First, I’d like to wish you (both) a happy holiday.

Second, I’d like to share with you my recent experiences promoting my latest book. My agent advised spending a chunk of advance on hiring a PR company for the US market. Which I did. To the tune of $$$$$ a month. For 5 months.

My PR person worked tirelessly – and I mean tirelessly – opening doors for me to write op-ed pieces in print; fixing it so that high-profile print and online media could publish excerpts; getting me on radio shows with large audiences (such as Coast-to-Coast AM, which goes out on 640 US radio stations and reaches 2 million people); organising ‘virtual’ speaking events in the US; and also guesting on podcasts (eight broadcast so far, including Guy Kawasaki’s Remarkable People, with another recorded and two more scheduled).

PR costs a LOT of money, and is a lot of work, too. My PR person had me doing my homework — writing op-ed articles; recording audio segments; organising web resources and generally being more organised than I usually am.

Although some PR is organised by one’s publisher (and some media comes to one directly) a publisher’s in-house PR people have to spread their resources over the authors they think will sell. When you pay extra for your own PR, they tailor a campaign specifically for you, do much more and go deeper.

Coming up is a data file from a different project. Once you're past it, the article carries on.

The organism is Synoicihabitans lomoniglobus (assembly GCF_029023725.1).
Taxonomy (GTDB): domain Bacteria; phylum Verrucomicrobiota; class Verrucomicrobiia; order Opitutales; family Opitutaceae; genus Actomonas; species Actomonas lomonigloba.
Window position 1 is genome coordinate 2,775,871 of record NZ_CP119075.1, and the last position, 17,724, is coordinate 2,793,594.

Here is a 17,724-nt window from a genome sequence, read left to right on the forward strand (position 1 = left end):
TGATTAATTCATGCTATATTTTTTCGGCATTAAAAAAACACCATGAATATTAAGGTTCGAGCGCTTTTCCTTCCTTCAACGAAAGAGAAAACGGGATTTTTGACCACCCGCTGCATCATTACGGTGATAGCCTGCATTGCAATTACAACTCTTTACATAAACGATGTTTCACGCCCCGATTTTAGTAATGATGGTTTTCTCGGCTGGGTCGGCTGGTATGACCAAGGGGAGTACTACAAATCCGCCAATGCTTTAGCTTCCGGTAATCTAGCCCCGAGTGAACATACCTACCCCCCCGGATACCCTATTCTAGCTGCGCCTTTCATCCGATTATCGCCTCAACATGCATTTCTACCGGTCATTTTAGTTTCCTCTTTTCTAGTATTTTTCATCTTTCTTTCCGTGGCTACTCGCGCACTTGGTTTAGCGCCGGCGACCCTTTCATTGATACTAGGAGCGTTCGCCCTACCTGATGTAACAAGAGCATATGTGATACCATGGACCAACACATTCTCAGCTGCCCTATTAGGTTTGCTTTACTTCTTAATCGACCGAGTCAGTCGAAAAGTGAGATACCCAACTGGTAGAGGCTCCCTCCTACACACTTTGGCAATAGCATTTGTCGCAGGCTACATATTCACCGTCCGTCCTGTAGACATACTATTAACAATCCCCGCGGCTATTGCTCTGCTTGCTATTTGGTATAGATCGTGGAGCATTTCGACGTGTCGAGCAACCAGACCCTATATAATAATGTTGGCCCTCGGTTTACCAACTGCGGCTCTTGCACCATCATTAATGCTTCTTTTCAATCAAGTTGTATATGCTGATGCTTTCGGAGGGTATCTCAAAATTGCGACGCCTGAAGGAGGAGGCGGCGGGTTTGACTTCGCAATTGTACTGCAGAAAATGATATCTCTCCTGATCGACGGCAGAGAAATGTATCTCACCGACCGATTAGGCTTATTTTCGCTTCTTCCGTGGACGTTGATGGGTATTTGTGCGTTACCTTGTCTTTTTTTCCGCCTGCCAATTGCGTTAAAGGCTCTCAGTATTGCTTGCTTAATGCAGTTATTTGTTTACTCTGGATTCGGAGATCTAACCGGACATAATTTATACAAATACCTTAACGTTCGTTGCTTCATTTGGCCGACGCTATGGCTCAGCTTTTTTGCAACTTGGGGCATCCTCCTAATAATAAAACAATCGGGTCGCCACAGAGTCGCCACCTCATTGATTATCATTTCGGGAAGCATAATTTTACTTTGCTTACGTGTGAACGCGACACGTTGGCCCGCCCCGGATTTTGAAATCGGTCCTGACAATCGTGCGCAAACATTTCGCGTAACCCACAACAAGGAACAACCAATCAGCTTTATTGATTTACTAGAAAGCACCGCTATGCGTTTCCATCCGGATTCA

And the PR trail requires some stamina. Last night, for example, I was recording a program for radio New Zealand, where it was this morning; and this morning I guested live on a US radio talk show, where it was last night, so right now I don’t know if I am coming or going.

Is it worth it? Time will tell. But, these days, there are so many books, and so many authors, that like the Red Queen you have to run as fast as you can just to stay in the same place. Consider – just about every person you see or hear interviewed on radio and TV talk shows is there because they have a book to sell. And unless you’re already a celeb, you have to work much harder to get airtime. These guests are there because they have PR people forever pitching on their behalf to broadcast producers and bookers.

Would I do it again? In a heartbeat.

About Henry Gee

Henry Gee is an author, editor and recovering palaeontologist, who lives in Cromer, Norfolk, England, with his family and numerous pets, inasmuch as which the contents of this blog and any comments therein do not reflect the opinions of anyone but myself, as they don't know where they've been.
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